If the Tom Coughlin head coaching era of the New York Giants came to a close on Sunday, it would have ended with a three game losing streak and a loss to the Philadelphia Eagles.
The Giants lost to their NFC East division rival 35-30 on Sunday, in what likely was the last game of Coughlin’s head coaching tenure with the G-Men.
The loss was like any other that the Giants have suffered through this year. No it wasn’t another fourth quarter collapse, but it was another game where the Giants “found a way to lose again”, in the words of running back Rashad Jennings, who rushed for a season-high 170 yards in the loss.
The reason for the Giants blunder this time around came in the third quarter when Big Blue was driving on offense with a 27-21 lead and had all the momentum going their way. Then in just a split second, Eli Manning arm got hit by Eagles linebacker Connor Barwin when he was throwing the football, making the ball go up straight in air and land in the arms of Eagles cornerback Walter Thurmond, who run the interception back for a touchdown to give the Eagles the lead.
From there on out the Eagles held on the lead and went on to give the Giants their tenth loss of the season.
“The frustration continues,” Coughlin said on losing. “Played hard, we did an awful lot of things that were good, we didn’t win the game so that’s kind’ve been the way this has gone.”
The Giants had chances to take control of the game, but could never grasp it.
Early on they had to settle for two field goals in the red zone because the Giants offense did what they always do in stalling in what Coughlin calls the “Green Zone”. That was the biggest difference in the game, the fact that the Eagles scored touchdowns in all their red zone trips and the Giants ended up going 2/4 in the red zone.
Eagles tight end Zach Ertz, their main playmaker, had nine catches for 152 yards and the Giants allowed him run free all game. That’s unacceptable.
Those stats fall on the decisions of the coaching staff and yes I know both the offensive and defensive coordinators are at fault, but most of it falls Coughlin.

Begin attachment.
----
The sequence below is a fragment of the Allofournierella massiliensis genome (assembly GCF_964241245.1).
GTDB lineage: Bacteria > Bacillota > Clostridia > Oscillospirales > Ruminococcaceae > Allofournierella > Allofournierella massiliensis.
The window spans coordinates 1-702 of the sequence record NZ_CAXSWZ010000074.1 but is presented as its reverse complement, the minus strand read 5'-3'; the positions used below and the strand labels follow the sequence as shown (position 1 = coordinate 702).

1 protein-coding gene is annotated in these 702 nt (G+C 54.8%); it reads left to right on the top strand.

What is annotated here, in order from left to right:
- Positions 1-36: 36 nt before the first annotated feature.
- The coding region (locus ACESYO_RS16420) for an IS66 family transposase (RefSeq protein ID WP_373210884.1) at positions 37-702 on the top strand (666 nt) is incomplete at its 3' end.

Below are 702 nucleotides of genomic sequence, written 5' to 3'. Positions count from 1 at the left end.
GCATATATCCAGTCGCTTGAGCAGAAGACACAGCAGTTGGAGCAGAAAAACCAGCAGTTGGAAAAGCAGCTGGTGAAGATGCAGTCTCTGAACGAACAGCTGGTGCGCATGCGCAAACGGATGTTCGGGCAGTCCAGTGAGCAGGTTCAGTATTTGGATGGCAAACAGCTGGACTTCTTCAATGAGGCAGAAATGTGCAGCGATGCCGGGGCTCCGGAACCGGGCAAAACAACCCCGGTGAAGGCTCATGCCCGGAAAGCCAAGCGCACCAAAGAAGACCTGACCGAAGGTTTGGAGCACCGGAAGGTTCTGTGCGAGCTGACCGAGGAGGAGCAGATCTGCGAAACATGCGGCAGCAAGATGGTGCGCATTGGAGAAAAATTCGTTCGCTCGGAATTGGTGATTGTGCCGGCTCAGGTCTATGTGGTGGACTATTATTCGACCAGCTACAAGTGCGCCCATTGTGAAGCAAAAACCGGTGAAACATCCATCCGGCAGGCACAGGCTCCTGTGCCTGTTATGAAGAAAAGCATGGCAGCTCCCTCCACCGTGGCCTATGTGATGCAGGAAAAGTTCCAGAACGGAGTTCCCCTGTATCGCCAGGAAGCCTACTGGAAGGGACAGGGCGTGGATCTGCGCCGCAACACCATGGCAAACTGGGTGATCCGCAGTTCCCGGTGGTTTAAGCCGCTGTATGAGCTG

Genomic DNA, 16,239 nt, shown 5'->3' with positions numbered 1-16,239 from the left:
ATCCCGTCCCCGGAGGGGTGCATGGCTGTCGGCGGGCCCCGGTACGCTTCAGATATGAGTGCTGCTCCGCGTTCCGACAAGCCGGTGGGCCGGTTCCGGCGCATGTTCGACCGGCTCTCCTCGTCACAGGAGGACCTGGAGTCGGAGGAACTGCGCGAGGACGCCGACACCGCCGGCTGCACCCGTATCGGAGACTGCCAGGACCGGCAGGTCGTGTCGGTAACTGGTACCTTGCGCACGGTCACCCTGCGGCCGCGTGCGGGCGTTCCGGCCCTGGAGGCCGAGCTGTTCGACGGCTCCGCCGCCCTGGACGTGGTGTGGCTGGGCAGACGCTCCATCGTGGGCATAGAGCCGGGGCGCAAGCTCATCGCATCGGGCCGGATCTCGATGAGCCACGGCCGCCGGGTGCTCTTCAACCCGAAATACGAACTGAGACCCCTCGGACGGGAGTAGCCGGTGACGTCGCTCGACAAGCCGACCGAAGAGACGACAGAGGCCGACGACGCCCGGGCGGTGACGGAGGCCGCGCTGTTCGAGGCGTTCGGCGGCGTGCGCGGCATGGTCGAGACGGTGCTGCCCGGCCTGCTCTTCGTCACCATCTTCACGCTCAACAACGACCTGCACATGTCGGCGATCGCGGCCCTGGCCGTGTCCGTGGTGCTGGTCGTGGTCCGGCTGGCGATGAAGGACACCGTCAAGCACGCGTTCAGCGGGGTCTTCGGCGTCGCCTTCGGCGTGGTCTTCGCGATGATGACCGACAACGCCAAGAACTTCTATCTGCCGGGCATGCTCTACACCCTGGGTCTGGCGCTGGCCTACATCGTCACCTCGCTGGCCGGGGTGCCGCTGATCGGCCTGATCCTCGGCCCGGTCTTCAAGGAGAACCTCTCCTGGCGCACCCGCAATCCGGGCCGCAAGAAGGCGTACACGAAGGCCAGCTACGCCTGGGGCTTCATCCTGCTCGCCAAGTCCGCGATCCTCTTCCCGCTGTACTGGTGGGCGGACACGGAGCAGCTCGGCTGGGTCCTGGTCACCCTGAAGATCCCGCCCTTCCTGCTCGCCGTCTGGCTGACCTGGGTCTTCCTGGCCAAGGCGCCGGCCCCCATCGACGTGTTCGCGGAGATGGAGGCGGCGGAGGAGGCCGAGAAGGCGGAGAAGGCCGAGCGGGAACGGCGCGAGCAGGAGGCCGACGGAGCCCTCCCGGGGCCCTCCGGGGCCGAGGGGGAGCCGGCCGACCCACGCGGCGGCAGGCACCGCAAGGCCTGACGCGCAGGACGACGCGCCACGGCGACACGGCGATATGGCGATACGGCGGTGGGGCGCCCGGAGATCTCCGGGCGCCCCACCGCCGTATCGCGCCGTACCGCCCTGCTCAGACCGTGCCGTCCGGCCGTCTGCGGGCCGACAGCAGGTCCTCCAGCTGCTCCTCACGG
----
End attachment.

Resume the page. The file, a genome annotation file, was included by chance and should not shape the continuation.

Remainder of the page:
All year he has done nothing with getting his offense to score more touchdowns in the red zone and helping his defense get better at defending the pass.
That’s why in this game in particular vs the Eagles, Coughlin coaching performance came up short in the result of the loss, or as I would say good but not good enough.
“Finishing has been very difficult for us, for this team and you see it here,” Coughlin said. “It’s frustrating.”
It’s been a season of frustrations for Coughlin and the Giants. Their inability to close out games has cost them not only the NFC East division but quite frankly probably one of the top spots in the NFC itself.
The main cause of it has been Coughlin and his problems making decisions late in games.
Don’t get me wrong the way the Giants offense and especially their defense has played at the end of games are at fault too for the heartbreaking losses, but the decisions Coughlin has made in fourth quarter have hurt the G-Men more this year than it has helped them.
Add that to the fact the Giants are 6-10 for the second straight season and have not made the playoffs in the last four years is why this will likely be the end of the road for Coughlin as head coach of the Giants.
Coughlin in the post game interviews after the game did not get into anything involving his coaching future with the Giants.
“I’m not going to answer anything about that,” Coughlin said on the matter. “I’m going to give myself a little bit of time. I’m sure we’ll talk with ownership and then we’ll go from there.”
In what could be his final game as head coach of the Giants, Coughlin coached the same way he has throughout his tenure in New York.
He did a good job preparing his team throughout the week in practice for the game, did a good job motivating them and made the calls he felt were best during the game that gave his team the best chance of winning.
Coughlin is a great football coach and if his days with the Giants are over, he will leave with 2 super bowl titles and 102 career wins in 12 years. That is a hall of fame coaching career.